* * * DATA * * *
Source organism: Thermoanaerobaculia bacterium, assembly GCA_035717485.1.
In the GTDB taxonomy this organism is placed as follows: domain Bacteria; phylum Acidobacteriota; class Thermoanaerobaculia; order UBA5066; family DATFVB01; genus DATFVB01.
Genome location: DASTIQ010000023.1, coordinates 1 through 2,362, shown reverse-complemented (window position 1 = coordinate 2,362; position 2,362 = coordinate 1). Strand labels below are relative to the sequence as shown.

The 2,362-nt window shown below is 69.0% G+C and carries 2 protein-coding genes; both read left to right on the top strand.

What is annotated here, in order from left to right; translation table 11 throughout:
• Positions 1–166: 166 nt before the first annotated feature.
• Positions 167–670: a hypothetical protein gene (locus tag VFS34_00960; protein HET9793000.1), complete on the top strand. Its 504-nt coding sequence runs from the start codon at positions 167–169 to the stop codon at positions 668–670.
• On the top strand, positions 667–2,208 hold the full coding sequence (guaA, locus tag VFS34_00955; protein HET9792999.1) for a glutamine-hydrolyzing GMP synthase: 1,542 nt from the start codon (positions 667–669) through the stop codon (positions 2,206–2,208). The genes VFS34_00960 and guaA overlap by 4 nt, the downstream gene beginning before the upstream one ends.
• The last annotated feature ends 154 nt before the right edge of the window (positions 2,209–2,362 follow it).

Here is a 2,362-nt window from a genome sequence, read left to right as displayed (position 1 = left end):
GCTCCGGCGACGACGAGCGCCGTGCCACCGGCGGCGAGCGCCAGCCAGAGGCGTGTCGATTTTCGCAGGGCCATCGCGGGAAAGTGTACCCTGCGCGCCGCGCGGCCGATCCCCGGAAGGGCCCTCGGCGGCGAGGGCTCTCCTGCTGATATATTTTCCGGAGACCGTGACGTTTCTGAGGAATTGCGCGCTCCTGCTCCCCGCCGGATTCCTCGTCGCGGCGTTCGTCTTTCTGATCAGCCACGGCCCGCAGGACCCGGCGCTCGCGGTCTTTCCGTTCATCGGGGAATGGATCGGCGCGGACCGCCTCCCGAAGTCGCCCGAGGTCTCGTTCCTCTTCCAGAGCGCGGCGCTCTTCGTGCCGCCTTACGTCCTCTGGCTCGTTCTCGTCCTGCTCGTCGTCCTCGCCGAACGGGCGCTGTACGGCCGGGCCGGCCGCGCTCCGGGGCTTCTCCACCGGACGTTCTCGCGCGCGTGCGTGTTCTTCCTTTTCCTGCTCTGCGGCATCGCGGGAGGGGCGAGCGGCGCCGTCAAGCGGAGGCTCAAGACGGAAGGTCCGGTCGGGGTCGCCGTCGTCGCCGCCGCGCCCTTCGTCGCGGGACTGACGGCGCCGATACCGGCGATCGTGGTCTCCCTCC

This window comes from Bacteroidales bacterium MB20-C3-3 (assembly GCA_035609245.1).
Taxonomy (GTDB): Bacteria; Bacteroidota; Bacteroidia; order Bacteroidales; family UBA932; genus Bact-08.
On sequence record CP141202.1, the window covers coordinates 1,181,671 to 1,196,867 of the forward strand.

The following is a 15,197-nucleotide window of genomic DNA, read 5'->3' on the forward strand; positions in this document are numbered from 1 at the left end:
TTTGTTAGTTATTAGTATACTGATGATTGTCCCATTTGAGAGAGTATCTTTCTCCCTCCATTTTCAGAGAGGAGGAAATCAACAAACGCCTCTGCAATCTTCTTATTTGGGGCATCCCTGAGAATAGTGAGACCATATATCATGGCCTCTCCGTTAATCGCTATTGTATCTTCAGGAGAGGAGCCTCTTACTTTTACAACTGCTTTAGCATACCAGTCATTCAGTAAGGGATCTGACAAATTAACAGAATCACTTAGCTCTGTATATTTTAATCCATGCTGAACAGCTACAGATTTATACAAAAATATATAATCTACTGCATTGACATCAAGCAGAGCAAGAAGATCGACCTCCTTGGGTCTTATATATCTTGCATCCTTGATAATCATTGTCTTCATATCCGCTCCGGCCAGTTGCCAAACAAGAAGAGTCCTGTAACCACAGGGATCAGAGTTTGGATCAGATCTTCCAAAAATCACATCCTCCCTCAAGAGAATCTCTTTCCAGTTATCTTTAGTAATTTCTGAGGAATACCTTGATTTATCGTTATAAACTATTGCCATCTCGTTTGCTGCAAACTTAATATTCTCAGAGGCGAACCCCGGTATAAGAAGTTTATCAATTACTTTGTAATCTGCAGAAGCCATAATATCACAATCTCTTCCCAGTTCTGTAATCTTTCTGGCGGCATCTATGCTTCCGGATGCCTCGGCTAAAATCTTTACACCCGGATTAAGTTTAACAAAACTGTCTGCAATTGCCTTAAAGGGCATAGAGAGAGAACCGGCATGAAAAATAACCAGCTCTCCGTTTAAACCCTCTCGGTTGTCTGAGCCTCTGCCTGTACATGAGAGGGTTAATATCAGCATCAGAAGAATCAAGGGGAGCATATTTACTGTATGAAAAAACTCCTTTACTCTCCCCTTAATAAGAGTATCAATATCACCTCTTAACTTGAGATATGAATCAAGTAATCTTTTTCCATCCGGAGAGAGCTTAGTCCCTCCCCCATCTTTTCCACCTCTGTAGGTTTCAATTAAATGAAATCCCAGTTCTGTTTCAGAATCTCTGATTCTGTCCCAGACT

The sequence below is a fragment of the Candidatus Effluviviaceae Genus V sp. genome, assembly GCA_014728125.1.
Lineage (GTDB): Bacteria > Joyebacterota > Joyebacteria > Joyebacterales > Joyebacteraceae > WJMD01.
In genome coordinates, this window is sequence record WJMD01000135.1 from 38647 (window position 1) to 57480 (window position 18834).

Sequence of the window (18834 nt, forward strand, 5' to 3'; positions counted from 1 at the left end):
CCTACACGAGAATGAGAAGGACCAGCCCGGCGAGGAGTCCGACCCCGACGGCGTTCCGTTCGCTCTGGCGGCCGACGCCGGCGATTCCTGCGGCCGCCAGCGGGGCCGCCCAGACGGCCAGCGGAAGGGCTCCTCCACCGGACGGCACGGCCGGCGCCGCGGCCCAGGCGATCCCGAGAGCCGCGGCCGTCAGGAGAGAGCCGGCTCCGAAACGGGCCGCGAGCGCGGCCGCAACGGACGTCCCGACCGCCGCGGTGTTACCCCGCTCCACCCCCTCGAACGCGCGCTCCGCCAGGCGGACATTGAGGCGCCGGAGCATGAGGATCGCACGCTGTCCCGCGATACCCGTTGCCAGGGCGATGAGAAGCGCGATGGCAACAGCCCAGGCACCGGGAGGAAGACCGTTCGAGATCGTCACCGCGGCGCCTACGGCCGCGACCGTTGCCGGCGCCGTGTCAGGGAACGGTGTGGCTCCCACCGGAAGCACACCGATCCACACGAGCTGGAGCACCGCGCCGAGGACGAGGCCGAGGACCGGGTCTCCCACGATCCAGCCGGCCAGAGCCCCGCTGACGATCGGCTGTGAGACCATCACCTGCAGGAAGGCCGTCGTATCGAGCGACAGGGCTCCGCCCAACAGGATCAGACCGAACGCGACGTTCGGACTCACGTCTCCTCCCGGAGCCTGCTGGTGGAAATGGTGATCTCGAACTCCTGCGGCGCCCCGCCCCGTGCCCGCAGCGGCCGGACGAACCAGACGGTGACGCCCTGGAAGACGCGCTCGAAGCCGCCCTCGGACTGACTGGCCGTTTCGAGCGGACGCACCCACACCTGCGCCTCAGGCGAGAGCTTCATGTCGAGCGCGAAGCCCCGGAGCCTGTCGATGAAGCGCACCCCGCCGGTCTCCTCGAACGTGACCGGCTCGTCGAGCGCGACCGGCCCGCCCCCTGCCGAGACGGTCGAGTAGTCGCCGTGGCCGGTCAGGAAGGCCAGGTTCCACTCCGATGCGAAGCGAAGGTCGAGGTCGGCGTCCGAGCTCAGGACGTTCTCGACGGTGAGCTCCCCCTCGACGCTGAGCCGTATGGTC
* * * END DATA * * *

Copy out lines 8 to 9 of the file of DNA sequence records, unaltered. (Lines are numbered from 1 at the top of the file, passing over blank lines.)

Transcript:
• On the top strand, positions 667–2,208 hold the full coding sequence (guaA, locus tag VFS34_00955; protein HET9792999.1) for a glutamine-hydrolyzing GMP synthase: 1,542 nt from the start codon (positions 667–669) through the stop codon (positions 2,206–2,208). The genes VFS34_00960 and guaA overlap by 4 nt, the downstream gene beginning before the upstream one ends.
• The last annotated feature ends 154 nt before the right edge of the window (positions 2,209–2,362 follow it).